Tuesday, April 14, 2015

Donald Antrim’s new short story collection follows his path from light to dark

Donald Antrim’s THE EMERALD LIGHT IN THE AIR is a new collection of seven short stories that originally appeared in The New Yorker between 1999 and 2014.

In The New York Times Sunday Book Review (9/18/14), Adelle Waldman wrote in a somewhat curmudgeonly but admiring manner:

The most underrated quality in fiction nowadays is intelligence; the most overrated, imagination. Donald Antrim possesses both – but his intelligence is what makes you sit up straighter when you begin his new collection, ‘The Emerald Light in the Air.’ Very quickly you realize you are reading something different from the mass of competent, earnest and depressingly dull short stories that are as commonplace now as ever (only the styles change).

Antrim’s stories are arranged in the order of their publication which gives added interest to the collection. The reader is able to see the
changes in his focus and concerns over the years – and they do get darker with time.

The initial story, “An Actor Prepares,” is zany, if not slapstick. A Professor of Speech and Drama is casting and directing a student production of A Midsummer Night’s Dream planned for twilight on the College Green. (This comes two years after he mounted an all-male, all-nude Taming of the Shrew. “People said it increased their appreciation for the radical potentials in Elizabethan drama.”)

He has cast himself (“a skinny, balding, unmarried, childless forty-six-year-old … a PhD with hair on his back”) as Lysander:

Normally, Lysander would be essayed by some good-looking lacrosse goalie waiting his turn to date-rape beautiful, waifish Mary Victoria Frost, our Hermia, only a sophomore herself and already the finest actress we’ve had in my time at Barry, a sure candidate for Yale, or Juilliard if she can ease off the drugs.

The costumes for the faeries and goblins are G-strings and pasties. Bottom and his fellow mechanics will be dressed in weight-lifting belts over wool tunics with the characters’ names ironed on. The young lovers (and the professor) will writhe around and grope each other. “Possibly – I should say probably – it was risky of me to attempt simulated sex with undergraduates.”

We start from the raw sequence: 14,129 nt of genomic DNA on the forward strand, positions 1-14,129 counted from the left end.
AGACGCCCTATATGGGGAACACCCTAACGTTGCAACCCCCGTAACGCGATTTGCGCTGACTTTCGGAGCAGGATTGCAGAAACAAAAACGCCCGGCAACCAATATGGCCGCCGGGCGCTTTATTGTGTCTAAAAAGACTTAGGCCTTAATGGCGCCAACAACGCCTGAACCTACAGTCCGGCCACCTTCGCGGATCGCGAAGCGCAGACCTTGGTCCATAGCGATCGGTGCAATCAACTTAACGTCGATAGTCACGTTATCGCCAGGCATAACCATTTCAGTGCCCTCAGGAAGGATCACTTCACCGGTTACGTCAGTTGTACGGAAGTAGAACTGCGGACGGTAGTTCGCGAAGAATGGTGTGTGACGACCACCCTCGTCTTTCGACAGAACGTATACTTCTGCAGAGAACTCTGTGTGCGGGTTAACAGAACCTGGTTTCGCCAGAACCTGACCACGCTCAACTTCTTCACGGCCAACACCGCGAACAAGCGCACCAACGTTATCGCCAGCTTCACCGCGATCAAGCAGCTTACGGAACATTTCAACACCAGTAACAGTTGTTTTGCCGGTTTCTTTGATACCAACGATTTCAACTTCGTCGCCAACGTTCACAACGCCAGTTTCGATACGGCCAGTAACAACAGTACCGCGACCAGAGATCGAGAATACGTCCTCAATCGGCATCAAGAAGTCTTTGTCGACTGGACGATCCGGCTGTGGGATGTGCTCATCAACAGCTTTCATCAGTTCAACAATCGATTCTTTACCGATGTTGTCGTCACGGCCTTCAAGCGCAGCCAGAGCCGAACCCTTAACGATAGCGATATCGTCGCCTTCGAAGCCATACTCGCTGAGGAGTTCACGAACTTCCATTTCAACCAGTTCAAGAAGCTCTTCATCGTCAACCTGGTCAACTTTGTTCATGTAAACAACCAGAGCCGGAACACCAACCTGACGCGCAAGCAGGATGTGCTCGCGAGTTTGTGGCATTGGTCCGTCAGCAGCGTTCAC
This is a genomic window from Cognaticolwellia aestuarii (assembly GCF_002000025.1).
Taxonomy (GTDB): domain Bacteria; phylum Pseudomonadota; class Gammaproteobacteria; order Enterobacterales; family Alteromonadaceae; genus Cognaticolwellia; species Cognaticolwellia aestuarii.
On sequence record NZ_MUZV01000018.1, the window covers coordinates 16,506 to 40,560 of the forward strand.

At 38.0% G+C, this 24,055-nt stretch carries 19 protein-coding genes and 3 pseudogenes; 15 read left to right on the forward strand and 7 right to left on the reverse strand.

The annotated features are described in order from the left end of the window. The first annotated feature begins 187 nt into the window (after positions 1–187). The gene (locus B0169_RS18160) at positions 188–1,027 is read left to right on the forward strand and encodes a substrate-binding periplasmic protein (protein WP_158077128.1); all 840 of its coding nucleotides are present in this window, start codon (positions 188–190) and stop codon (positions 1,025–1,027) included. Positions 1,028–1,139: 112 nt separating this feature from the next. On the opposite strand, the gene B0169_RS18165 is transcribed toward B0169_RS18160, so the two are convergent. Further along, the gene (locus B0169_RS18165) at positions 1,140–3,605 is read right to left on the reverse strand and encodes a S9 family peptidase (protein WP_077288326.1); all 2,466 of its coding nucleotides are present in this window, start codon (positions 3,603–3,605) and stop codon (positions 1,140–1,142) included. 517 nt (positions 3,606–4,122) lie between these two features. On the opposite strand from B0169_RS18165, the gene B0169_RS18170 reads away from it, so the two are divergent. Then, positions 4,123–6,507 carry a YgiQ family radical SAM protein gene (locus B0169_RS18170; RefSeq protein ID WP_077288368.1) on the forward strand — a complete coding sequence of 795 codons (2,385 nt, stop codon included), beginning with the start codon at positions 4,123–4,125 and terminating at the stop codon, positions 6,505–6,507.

A blind student with halting speech has been cast as Puck and a hole has been dug in the Green from which he will rise. One of the students asks, “How are we supposed to do any acting when the entire stage is nothing but a hole in the ground?”

In a perfect parody of academic pedantry, the professor replies:

The circular patterns sketched by our movements around the pit will illustrate mankind’s proximity to the abyss, and this in turn will be a dramaturgical reminder of the themes of revolution and renewal in English morris dancing, which, you’ll recall from the first week of rehearsal, Billy, is an acknowledged folk source for Shakespeare’s May Day comedies.

But, then, heavy storms pound the area. Flash floods follow. Dams give way and roads, trees, cars and people are swept away including a chemistry professor who’s been at the college for forty years. His Memorial Service is scheduled for the same day as the play. Audience members will walk from one to the other.

The college Green is flooded, the actors are covered with mud, and Puck’s pit is filled with dirty water and now contains an injured, angry duck. In the middle of the performance, blind Puck falls in the hole, cane and all, and is attacked by the duck. Audience members leave their seats and surround the pit to gawk. The show goes on with the actors sliding in the mud and trying to avoid running into each other or the spectators.

In the ensuing chaos, the professor thinks:

Dancing barefoot and more or less naked around people wearing formal clothes had, as an activity, a distinctly anarchic, rebellious aspect – rebellious in the sense that it created, for me at least, the kind of sweaty excitement that comes with dangerous play. I felt free and young. I should say that I felt myself backsliding to a younger state of mind. It’s hard to say what this feeling consisted in – panic and hope, disappointment, shame.